Ever had good intentions to get started on something but then got distracted as you search for the document you want to work on and something else grabs your attention? Try using Task View in Windows 10 to scroll through your documents from the last days and open them directly from there. Focus Assist is also a helpful way to block out alerts when you don’t want to be disturbed.


The Access Boundary

This boundary is about consciously deciding when we are available online or not – when do we jump to reply and when are we unreachable because we are focused on progressing our priorities? When we don’t set this boundary, we notice a feeling of getting pulled into the whirlwind of business as usual, blasting out emails, and feeling busy.


A few years ago, when you started your day, you didn’t used to run out in your pyjamas and answer all your letters immediately. Why do it with email? Turn on your “Focused” and “Other” inboxes and you can teach Outlook which mails have priority for you. If you are going to try something like inbox opening hours, the trick is awareness – put it in your email signature or chat status – so that people know when they can expect a reply. You can also turn off all Outlook alerts except for calendar reminders which puts another barrier in place to stop you getting sucked into email. Set your status to “Do Not Disturb” or the now available “Offline” status functionality.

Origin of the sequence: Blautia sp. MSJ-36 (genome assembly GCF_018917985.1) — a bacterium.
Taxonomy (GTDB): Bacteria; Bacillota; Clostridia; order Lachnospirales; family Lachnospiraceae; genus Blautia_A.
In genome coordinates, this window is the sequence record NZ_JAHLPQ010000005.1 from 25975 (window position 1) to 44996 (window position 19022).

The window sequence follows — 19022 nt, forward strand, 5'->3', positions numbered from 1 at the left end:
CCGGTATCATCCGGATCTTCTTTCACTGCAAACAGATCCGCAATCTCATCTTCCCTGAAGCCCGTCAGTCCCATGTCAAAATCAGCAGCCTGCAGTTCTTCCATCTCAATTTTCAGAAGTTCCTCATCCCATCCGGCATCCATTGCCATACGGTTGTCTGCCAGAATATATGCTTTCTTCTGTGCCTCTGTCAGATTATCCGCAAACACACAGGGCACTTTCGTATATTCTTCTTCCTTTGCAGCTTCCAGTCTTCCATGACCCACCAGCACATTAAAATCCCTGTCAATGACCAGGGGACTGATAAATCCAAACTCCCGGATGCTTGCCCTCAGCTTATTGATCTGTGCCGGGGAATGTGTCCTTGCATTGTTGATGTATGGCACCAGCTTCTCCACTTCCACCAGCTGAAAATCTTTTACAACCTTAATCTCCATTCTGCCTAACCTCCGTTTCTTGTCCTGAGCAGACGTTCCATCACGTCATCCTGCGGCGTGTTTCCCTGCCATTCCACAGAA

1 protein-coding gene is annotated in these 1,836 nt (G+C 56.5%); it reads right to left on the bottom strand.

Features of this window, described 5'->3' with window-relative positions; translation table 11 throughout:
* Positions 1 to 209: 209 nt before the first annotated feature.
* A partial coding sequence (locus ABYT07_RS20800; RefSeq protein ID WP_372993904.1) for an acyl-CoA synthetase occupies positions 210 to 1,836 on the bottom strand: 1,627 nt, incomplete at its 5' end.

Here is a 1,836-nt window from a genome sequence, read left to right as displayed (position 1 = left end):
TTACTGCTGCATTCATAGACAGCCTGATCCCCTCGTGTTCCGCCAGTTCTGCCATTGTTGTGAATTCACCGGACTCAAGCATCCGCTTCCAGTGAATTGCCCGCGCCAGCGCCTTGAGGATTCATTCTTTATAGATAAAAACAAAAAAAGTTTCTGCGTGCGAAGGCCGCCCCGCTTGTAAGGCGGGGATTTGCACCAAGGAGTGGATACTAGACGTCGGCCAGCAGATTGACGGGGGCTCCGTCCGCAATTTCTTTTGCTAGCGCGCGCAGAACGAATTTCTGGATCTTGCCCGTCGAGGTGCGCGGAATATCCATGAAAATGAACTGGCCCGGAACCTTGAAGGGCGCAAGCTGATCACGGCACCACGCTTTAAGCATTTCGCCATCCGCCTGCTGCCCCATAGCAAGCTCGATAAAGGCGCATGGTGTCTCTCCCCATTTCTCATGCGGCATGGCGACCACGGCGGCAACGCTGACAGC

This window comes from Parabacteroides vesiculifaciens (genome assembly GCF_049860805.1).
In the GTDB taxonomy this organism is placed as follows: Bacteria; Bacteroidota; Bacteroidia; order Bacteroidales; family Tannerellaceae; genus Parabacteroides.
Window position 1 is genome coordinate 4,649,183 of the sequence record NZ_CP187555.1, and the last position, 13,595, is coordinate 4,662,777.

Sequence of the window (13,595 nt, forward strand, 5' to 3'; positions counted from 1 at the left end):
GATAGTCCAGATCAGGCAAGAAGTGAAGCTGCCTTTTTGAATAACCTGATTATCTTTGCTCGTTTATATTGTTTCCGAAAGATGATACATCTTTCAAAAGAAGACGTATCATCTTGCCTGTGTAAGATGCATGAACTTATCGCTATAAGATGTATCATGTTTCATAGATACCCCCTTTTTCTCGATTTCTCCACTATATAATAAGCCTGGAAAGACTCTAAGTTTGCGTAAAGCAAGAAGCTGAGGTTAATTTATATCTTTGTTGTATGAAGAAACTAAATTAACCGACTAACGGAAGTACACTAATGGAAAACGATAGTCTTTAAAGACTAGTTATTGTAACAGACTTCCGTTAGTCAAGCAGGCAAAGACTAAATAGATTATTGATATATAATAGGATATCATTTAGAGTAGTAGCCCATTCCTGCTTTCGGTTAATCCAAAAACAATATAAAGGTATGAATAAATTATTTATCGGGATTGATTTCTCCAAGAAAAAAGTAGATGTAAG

What about at the end of the day? Fully closing the workday leaves us to better connect with our families, friends, and hobbies. Setting access boundaries that align with our commitments outside of work sets both a mental boundary and a physiological one. Physiologically, always being “on” increases cortisol – a stress hormone – and with it, the risk of burnout. Mentally, creating a level of segmentation helps us focus and transition into the different roles and responsibilities of our home life.


Take a last look through Microsoft Teams and check if any alerts or @mentions need your attention, check what’s upcoming tomorrow, in short do what works for you. Our most important piece of advice is to build a ritual that helps you step away from work and re-focus your attention on your leisure time. Leverage quiet hours on Microsoft Teams mobile and try building in a virtual commute (coming soon to desktop), a great step to help you switch off at the end of the day regardless of your work setting.



The Social Boundary

This boundary is all about how we work with others and our expectations of others and ourselves. Our digital life needs social boundaries as much as our analogue life. In the work context, this means agreeing how we will collaborate and engage with others.


One of our Microsoft subsidiaries benefited when they did this at the organizational level, setting out six rituals for how they work together. These focused on various topics from being fully present in meetings to ensuring that people had and took time to refresh throughout the day. Whilst this seems like a culture topic, technology can also support at the individual level to set expectations.